Category Archives: Restaurants

In Pursuit of the Smokey Margarita…


I spent the month of July and part of August in Oaxaca – it was an amazing opportunity.  I was awarded a fellowship to the NEH Summer Institute for Teachers there, where we studied Mesoamerican Cultures in History.  While we were there, we were educated on the production of mezcal, and even visited a mezcal distillery run by Beneva called Rancho Zapata.  The waiters there were kind enough to pass out free samples.  As were all of the pretty girls who ran the tasting rooms on the streets of Oaxaca.

The main difference between tequila and mezcal is the type of agave used, and the process for distillation.  The main characteristic, I think, for mezcal is that the agave is roasted before it’s fermented.  Here is a cute little video that leans a bit in the favor of mezcal…

Anyhoo… When I returned to Atlanta, I was happy to see that at my favorite restaurant – El Agavero Cantina – there was a drink offered called the Smokey Margarita.  It was actually a happy accident that I got to taste it.  My friend who arrived early had ordered it and did not like it.  She mentioned that it had mezcal in it.  So, I traded my margarita for hers.  Every since then, I have ordered it when I dine there.

Of course, I started wondering just what made it smokey.  Sure, mezcal has a smokey taste, but not that smokey.  So… to the internet!!!

In my search for the terms “smokey” and “margarita” – this is what I got:

A recipe by Bobby Flay for the Food Network:

  • 2 ounces tequila (recommended: El Tesoro)
  • 1-ounce Triple Sec
  • 1-ounce fresh lime juice
  • 3/4 teaspoon simple syrup
  • Ice cubes
  • 1/2-ounce mezcal (recommended: Del Maguey “Chichicapa” Single Village Mezcal)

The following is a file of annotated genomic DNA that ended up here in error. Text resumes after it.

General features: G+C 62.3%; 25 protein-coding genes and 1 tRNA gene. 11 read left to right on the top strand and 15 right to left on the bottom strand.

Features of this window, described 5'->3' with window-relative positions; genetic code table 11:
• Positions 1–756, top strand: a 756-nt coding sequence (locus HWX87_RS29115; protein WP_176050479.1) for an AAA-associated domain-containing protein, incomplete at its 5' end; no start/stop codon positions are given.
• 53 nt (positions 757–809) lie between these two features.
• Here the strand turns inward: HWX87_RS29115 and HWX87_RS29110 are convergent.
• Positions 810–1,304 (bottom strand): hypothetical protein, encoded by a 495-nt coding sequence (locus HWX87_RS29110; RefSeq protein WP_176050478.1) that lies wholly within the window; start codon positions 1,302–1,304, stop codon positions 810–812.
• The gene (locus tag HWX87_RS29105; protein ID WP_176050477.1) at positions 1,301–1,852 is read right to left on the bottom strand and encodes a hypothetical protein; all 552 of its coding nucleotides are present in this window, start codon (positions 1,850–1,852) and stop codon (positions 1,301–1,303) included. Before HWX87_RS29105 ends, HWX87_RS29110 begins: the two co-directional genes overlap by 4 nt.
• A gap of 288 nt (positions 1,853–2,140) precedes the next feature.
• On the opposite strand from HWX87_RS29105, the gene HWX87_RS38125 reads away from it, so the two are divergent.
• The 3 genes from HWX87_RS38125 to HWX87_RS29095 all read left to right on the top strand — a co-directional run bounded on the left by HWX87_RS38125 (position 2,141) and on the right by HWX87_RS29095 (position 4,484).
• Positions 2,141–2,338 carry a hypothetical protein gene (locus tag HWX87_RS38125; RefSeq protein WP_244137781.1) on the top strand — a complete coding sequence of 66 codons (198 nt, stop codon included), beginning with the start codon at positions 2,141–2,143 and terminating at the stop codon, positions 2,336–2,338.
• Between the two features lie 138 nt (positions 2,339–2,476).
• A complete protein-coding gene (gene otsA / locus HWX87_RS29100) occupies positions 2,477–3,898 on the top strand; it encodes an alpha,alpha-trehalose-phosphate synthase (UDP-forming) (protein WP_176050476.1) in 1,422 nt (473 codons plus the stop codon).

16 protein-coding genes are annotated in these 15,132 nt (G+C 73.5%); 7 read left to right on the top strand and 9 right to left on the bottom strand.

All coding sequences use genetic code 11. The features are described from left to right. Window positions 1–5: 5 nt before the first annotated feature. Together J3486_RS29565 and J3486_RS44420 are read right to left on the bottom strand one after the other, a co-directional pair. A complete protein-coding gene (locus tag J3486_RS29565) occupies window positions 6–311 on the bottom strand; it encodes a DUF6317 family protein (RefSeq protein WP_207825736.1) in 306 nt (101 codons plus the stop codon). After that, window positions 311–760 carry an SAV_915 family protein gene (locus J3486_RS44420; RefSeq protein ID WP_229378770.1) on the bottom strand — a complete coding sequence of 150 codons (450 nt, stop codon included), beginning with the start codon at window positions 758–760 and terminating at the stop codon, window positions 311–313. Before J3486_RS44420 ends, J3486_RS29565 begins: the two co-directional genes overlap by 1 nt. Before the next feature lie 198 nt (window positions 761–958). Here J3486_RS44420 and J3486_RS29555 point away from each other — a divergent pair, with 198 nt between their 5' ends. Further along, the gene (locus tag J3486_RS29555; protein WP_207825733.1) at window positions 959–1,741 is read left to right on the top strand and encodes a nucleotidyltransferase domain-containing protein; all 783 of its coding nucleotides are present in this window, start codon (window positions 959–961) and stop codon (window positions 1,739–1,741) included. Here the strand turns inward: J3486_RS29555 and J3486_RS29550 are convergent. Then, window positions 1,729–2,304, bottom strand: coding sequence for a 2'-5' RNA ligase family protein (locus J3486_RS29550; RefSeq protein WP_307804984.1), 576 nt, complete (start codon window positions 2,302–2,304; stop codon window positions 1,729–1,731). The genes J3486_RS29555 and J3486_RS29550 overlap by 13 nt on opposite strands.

Place tequila, Triple Sec, lime juice, and simple syrup in a cocktail shaker and shake until combined. Serve over ice in a rocks glass and pour mezcal on top; do not stir the mezcal into the drink, as it should “float” on top.

It was kicked up a notch by this reviewer: ” The mescal really adds some nice flavor. Took it one step further and picked up some smoked salt at whole foods to rim the glass and all I can say is that is one fantastic margarita smokey goodness.”

Here is another from the blog Daddy-O’s Martinis:

Build over ice in a double old fashioned glass.
1 oz metl silver mezcal
1/2 oz metl silver tequila
1/2 oz grand marnier
1/1/2 oz fresh lime juice
1/2 oz agave nectar

Place the bottom of a cocktail shaker upside down to cover the old fashion glass and shake vigorously. Reserve drink in tin and salt rim of glass, pour back into the same glass and garnish with a lime wedge.

This one from Mission: Margarita – it is similar to Bobby Flay’s recipe.

Here is one that uses smoked paprika to add flavor:

Ingredients For 2 Cocktails

  • 3 tablespoons sea salt
  • 1 tablespoon plus 1/4 teaspoon
    smoked paprika,* divided
  • 1/2 cup fresh lime juice
  • 6 tablespoons agave nectar
  • 2 ounces tequila


  1. Mix sea salt and 1 tablespoon of the smoked paprika on a small plate. Wet outside rims of margarita or other beverage glasses with lime wedge. Dip glasses into sea salt mixture to coat.